Humanities symposium to examine social implications of disease
The modern image of the medieval leper — disfigured, deeply feared and socially outcast — has not only become the popular metaphor for social exclusion but also influenced our larger understanding of the disease. Yet recent research has revealed temporal and regional variation in the social response to leprosy.
“The Social Stigma of Disease: The Archaeology and Bioarchaeology of Leprosy,” a research symposium presented by the Institute for Humanities Research, will take place held from 9 a.m. to 5 p.m., Dec. 2, at University Club on ASU’s Tempe campus. This event is free and open to the public. For more information on the symposium schedule, visit http://ihr.asu.edu/news-events/events/social-stigma-disease-leprosy-symposium.
This symposium explores the social stigmatization of disease by considering the long-term history of leprosy: from the origins of the pathogen Mycobacterium leprae to the foundation of leprosaria in late medieval Europe to the creation of leper colonies in the 19th and 20th centuries.
“One of my larger research questions is the social construction of disease and disability, which I investigate through a case study of leprosy and leper hospitals in late medieval Ireland,” says Rachel Scott, assistant professor in ASU’s School of Human Evolution and Social Change and IHR Fellow.
Along with Scott, the panel of speakers includes Gillian Crane-Kramer from SUNY Plattsburgh, James Flexner from Washington and Lee University, Diana French from University of British Columbia, Luz-Andrea Pfister from Arizona State University, and Charlotte Roberts from Durham University.
“I’m very excited to bring these particular scholars to ASU because they are interested in similar research questions but focus on different aspects of medieval leprosy or on other time periods or regions,” says Scott. “Thus, as a group, the scholars participating in this symposium offer a broader perspective both on leprosy and on the social stigma of disease.”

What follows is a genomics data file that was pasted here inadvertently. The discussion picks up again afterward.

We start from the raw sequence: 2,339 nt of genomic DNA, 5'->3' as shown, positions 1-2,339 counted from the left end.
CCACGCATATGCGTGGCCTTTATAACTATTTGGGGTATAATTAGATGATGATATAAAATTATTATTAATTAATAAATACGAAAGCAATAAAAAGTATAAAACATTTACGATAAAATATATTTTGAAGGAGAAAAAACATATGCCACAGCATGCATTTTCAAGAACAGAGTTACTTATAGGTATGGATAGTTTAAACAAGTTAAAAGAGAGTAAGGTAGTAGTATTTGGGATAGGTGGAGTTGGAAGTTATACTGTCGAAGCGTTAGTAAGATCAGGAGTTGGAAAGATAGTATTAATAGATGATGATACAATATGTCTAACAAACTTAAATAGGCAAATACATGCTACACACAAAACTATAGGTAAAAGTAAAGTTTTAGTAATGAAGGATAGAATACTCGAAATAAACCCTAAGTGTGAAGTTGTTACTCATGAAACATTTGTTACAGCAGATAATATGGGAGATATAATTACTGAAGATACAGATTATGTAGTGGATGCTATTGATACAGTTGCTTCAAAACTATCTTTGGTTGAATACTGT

Archaeological and bioarchaeological research on leprosy are important in part because the disease and its associated social stigma, though less prevalent, do still exist today.
“Examining the long-term history of leprosy provides a better understanding of how and why certain diseases acquire negative social meaning,” says Scott. “Many scholars have made the comparison between medieval leprosy and modern HIV/AIDS, with the hope that research on leprosy in earlier time periods will help us recognize and address the stigmatization of disease in our own society.”
The IHR Fellows Programs bring together ASU faculty and visiting scholars to pursue research and writing in an environment designed to be stimulating and supportive. Fellows contribute to the general enrichment of humanities scholarship by attending seminars and holding public events related to their research topics.
The Institute for Humanities Research in ASU’s College of Liberal Arts and Sciences was established in 2005. It has taken the lead in promoting excellence and innovation in humanities scholarship by contributing to scholarly research that addresses socially significant issues and engaging the community. More information is available at http://ihr.asu.edu or 480-965-3000.